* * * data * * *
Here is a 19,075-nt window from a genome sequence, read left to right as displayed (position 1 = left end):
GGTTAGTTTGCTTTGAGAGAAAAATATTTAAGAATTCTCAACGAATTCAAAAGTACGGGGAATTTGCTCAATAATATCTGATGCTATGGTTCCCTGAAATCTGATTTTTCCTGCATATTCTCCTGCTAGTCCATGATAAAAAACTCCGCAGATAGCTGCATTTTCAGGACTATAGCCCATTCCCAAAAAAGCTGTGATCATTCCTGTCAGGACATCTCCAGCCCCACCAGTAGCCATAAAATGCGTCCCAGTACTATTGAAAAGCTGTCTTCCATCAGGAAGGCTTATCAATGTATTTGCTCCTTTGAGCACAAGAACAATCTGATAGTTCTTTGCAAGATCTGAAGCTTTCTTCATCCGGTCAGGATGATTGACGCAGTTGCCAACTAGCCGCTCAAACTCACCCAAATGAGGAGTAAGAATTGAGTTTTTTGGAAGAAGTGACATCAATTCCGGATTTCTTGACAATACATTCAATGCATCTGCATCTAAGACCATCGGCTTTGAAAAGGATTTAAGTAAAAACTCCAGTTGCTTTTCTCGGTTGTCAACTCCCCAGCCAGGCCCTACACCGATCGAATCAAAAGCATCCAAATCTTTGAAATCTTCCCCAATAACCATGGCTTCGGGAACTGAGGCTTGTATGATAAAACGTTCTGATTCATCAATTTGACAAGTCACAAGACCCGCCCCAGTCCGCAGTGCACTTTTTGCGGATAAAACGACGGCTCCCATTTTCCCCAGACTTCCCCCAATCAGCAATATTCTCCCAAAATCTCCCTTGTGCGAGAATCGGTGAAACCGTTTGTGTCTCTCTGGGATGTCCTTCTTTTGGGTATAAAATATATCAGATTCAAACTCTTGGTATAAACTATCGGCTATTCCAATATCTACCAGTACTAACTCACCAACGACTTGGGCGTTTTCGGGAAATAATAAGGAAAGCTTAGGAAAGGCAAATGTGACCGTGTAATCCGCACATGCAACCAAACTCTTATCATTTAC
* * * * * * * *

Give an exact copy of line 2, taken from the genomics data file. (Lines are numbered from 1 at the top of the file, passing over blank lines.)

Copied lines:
GGTTAGTTTGCTTTGAGAGAAAAATATTTAAGAATTCTCAACGAATTCAAAAGTACGGGGAATTTGCTCAATAATATCTGATGCTATGGTTCCCTGAAATCTGATTTTTCCTGCATATTCTCCTGCTAGTCCATGATAAAAAACTCCGCAGATAGCTGCATTTTCAGGACTATAGCCCATTCCCAAAAAAGCTGTGATCATTCCTGTCAGGACATCTCCAGCCCCACCAGTAGCCATAAAATGCGTCCCAGTACTATTGAAAAGCTGTCTTCCATCAGGAAGGCTTATCAATGTATTTGCTCCTTTGAGCACAAGAACAATCTGATAGTTCTTTGCAAGATCTGAAGCTTTCTTCATCCGGTCAGGATGATTGACGCAGTTGCCAACTAGCCGCTCAAACTCACCCAAATGAGGAGTAAGAATTGAGTTTTTTGGAAGAAGTGACATCAATTCCGGATTTCTTGACAATACATTCAATGCATCTGCATCTAAGACCATCGGCTTTGAAAAGGATTTAAGTAAAAACTCCAGTTGCTTTTCTCGGTTGTCAACTCCCCAGCCAGGCCCTACACCGATCGAATCAAAAGCATCCAAATCTTTGAAATCTTCCCCAATAACCATGGCTTCGGGAACTGAGGCTTGTATGATAAAACGTTCTGATTCATCAATTTGACAAGTCACAAGACCCGCCCCAGTCCGCAGTGCACTTTTTGCGGATAAAACGACGGCTCCCATTTTCCCCAGACTTCCCCCAATCAGCAATATTCTCCCAAAATCTCCCTTGTGCGAGAATCGGTGAAACCGTTTGTGTCTCTCTGGGATGTCCTTCTTTTGGGTATAAAATATATCAGATTCAAACTCTTGGTATAAACTATCGGCTATTCCAATATCTACCAGTACTAACTCACCAACGACTTGGGCGTTTTCGGGAAATAATAAGGAAAGCTTAGGAAAGGCAAATGTGACCGTGTAATCCGCACATGCAACCAAACTCTTATCATTTAC